Always in lockdown

Being confined to our homes during the COVID-19 pandemic has been very difficult for all of us. We are bored, worried, and want to return to our normal life quickly. Hopefully, after a few more weeks, we will be able to do so.

Sadly, there are thousands of women and men who will not be able to, because they are trapped inside their homes for years, with no or little access to phones or internet, being verbally, sexually, economically and physically abused.

They are victims of domestic abuse and, unfortunately, there is no escape for them.

Last year, I wrote an article on domestic violence, particularly highlighting this growing and hidden crime within minority ethnic communities. In March, I posted on my social media that “lockdown or coronavirus is not an excuse to commit any crime”, and shared a link for reporting incidents of domestic violence.

In April, the BBC reported that the National Domestic Abuse Helpline had recorded a 25 per cent increase in calls and online requests for help since the lockdown, with other reports identifying an increase in suspected domestic abuse killings.

More recently, I received a call from a new number. The lady on the other end of the line asked if I could speak a certain language. I replied ‘yes’, and she started talking.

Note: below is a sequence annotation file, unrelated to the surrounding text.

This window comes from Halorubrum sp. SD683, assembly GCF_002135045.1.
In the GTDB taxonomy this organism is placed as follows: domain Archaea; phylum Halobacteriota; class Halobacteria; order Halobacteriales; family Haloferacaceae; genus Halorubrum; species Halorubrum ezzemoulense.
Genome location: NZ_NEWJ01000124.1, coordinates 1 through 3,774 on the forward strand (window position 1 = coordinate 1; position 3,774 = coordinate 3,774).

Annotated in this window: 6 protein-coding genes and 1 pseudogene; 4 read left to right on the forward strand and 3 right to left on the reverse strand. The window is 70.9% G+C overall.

“I was born in a very poor family. My parents arranged my marriage and my husband brought me here. I have children from this marriage. After a few years, my husband fell ill and died. He left some money and a house in my name.

“My life changed significantly after his death. My father and brother-in-law moved into our home and they control every aspect of my life. I am not allowed to go out for more than 20-30 minutes, or to call or visit anyone without their permission.

“So-called family members tactically blackmail the victims and exploit their vulnerability”

“They regularly check my bank account, my telephone calls and messages. I cook for everyone and spend almost all day doing domestic chores.

“They are always threatening that, if I will not listen to them, they will take all my money and kick me and my children out of my own house. I am scared that they will hurt my children and we will become homeless.

“I reported this to the police and a local charity, but both told me that I do not have any proof to support my case and, since then, I kept quiet. This thought is even scarier – that I will not be able to get any help from the authorities. Please help me.”

During this conversation, she was crying continuously and disconnected three or four times, as she heard someone walking towards her room. I reassured her and signposted her to relevant authorities.

This is not just a story; this is happening to so many men and women, trapped inside their homes for years without any help or support. Unfortunately, their so-called family members are the perpetrators who tactically blackmail the victims and exploit their vulnerability. In certain communities, it is considered a taboo to discuss or report these crimes.

We must not stay silent. As local councillors, we can help – by raising this issue, reaching out to our residents, and highlighting the local and national services that can help victims of domestic abuse and violence.

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